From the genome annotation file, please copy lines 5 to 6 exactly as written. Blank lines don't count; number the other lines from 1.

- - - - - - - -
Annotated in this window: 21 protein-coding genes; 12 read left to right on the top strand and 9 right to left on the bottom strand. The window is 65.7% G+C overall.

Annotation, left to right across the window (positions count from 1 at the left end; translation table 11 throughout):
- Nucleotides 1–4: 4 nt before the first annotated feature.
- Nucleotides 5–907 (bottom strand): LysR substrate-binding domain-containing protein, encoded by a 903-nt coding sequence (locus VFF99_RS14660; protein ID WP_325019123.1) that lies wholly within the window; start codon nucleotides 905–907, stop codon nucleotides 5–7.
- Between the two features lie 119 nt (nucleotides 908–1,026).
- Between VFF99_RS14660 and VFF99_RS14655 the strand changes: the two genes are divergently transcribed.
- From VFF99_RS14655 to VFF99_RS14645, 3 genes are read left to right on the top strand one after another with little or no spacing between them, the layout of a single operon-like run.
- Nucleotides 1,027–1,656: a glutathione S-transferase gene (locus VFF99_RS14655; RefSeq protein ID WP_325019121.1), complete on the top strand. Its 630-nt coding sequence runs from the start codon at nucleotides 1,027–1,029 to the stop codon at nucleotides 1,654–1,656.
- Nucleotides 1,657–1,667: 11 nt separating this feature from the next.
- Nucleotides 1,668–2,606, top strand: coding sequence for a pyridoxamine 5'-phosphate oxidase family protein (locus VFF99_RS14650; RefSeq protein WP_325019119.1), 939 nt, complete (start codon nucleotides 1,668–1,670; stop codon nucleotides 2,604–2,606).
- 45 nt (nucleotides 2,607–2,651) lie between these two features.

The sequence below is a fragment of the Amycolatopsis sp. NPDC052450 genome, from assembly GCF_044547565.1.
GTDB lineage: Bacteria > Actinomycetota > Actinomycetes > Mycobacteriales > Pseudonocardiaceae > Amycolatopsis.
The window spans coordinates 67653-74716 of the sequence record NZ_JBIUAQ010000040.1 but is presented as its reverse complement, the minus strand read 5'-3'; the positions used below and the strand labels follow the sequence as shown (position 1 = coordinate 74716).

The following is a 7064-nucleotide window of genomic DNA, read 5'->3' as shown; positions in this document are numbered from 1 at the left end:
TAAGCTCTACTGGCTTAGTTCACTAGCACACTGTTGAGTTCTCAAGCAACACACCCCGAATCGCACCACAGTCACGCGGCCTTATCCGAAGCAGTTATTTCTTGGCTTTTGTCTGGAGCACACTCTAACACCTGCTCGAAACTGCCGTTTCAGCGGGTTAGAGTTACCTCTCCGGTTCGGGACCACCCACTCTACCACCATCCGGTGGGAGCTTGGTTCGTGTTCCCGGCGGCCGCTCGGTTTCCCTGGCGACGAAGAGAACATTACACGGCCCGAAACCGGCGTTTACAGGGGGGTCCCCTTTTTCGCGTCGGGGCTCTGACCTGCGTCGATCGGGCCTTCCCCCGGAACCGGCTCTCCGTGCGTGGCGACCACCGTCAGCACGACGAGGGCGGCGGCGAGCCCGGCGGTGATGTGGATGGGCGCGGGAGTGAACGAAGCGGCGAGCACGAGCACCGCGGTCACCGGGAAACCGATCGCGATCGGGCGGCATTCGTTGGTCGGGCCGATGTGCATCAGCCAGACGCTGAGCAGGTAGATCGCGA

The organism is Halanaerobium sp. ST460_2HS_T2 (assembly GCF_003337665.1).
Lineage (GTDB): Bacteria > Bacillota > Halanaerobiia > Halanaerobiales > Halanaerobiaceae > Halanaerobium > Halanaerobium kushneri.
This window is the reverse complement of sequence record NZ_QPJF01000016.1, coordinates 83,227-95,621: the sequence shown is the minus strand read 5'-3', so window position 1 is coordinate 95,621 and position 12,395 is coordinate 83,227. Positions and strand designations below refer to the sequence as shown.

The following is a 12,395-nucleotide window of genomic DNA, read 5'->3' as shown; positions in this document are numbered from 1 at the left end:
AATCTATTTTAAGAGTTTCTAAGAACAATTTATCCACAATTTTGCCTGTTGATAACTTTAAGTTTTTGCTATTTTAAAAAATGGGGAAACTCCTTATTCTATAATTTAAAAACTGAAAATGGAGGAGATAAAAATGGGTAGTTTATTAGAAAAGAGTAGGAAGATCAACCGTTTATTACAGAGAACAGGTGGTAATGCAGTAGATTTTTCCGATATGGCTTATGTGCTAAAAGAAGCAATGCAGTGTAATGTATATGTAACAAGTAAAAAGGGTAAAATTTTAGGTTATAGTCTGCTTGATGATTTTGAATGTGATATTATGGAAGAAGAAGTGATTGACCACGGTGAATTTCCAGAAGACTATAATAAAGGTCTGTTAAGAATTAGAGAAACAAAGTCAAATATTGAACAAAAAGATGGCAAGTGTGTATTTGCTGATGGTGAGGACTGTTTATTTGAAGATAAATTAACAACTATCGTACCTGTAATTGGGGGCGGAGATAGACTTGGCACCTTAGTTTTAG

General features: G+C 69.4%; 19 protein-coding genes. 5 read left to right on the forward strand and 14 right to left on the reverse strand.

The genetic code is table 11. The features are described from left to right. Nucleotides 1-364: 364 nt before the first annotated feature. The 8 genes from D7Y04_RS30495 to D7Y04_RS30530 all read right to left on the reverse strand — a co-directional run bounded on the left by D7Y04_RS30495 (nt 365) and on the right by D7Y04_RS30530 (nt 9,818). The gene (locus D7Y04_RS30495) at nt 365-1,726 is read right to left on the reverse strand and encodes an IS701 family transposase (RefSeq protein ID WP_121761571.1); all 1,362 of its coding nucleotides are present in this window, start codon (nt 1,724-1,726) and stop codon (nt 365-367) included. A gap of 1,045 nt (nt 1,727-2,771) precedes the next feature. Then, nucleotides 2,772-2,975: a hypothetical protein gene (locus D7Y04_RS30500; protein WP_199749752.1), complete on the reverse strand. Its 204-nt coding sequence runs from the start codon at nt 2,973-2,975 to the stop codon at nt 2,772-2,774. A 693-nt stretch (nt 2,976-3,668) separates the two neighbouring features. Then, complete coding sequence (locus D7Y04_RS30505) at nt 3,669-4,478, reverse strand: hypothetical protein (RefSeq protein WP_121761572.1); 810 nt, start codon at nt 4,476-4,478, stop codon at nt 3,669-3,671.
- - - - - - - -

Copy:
- Between the two features lie 119 nt (nucleotides 908–1,026).
- Between VFF99_RS14660 and VFF99_RS14655 the strand changes: the two genes are divergently transcribed.